Seasonal flu activity in Northern Kentucky has been elevated for more than four weeks, with local cases rising in early February and continuing to be elevated into early March. Through March 4, a total of 913 cases have been reported to the Northern Kentucky Health Department. Additionally, five deaths have been reported, all in adults with risk factors that made them more susceptible to complications from flu. Since the beginning of the year, the Health Department has also responded to several outbreaks of influenza in long-term care facilities, with cases reported in both residents and staff members.
“Influenza can be particularly risky for certain groups, including older adults and other individuals in long-term care facilities,” said Lynne M. Saddler, MD, MPH, District Director of Health. “The Health Department is working with all long-term care facilities in Northern Kentucky to take steps to prevent flu transmission in this setting, but citizens can also assist with this effort. If you or someone in your household has been ill with flu-like symptoms, including fever and cough, please do NOT visit family and friends in nursing homes, rehabilitation centers, hospitals or other health care facilities. Individuals who work in such facilities should also be sure to stay home when sick.”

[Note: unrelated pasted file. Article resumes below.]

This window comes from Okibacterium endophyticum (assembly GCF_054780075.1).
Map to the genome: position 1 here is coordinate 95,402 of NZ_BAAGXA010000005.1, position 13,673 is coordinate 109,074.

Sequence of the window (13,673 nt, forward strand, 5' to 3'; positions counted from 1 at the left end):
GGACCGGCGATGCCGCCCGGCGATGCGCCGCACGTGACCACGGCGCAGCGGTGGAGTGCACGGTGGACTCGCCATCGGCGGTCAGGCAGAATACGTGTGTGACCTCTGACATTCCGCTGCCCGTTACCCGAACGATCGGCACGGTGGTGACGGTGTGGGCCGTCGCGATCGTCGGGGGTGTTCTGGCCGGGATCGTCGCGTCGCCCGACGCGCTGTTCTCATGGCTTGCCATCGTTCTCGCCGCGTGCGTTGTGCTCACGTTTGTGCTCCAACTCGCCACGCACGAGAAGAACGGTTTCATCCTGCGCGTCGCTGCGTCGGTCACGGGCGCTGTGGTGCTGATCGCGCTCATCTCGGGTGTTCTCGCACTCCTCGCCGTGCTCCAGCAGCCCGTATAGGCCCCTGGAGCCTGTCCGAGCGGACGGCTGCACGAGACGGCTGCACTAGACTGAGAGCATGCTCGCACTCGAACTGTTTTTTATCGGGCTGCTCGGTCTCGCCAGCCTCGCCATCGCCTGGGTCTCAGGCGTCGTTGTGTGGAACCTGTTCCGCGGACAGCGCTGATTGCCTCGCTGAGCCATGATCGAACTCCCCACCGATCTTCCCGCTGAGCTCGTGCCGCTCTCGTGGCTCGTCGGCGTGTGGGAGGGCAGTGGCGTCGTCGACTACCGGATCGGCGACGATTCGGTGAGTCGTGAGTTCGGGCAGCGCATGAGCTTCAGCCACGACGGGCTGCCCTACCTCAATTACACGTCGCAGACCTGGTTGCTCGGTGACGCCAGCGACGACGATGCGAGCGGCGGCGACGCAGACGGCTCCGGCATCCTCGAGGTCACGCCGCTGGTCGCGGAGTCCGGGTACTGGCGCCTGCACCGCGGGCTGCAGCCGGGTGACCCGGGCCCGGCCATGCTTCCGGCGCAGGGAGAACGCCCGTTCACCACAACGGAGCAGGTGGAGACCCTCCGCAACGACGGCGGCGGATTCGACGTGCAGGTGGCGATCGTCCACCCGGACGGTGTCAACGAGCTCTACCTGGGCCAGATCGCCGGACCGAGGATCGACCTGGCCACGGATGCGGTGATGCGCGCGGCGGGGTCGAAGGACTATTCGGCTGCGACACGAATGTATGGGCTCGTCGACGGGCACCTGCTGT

Last year during the 2015-2016 flu season, a total of 966 cases of flu had been reported through early March.
“Overall, flu case reports in Northern Kentucky are not unusually high,” said Saddler. “However, we are concerned with the impact on the elderly that we are seeing as we monitor activity.”
The best way to protect against the flu and its complications is to get an annual flu vaccine. Older adults may want to consider a high-dose flu vaccine, which has been shown to provide additional protection for the elderly.
Besides vaccination, the Health Department recommends the following actions to protect older adults, and others, from flu:
- Cover your nose and mouth with a tissue when you cough or sneeze. Throw the tissue in the trash after you use it. Or cough into your arm and not your hand.
- Wash your hands often with soap and water, especially after you cough or sneeze. Alcohol-based hand cleaners are also effective.
- Avoid touching your eyes, nose or mouth. Germs spread this way.
- Try to avoid close contact with sick people.
- Stay home from work, school and errands when you or a family member is sick with flu. Keep your distance from others to protect them from getting sick.
If you become ill with symptoms of flu, including fever and fatigue, contact your health care provider to see if it is appropriate to use anti-viral medications. Certain symptoms signal a more serious infection and require immediate attention, including difficulty breathing, pain or pressure in the abdomen, sudden dizziness or confusion, and severe or persistent vomiting.
For more information on flu, please visit this link.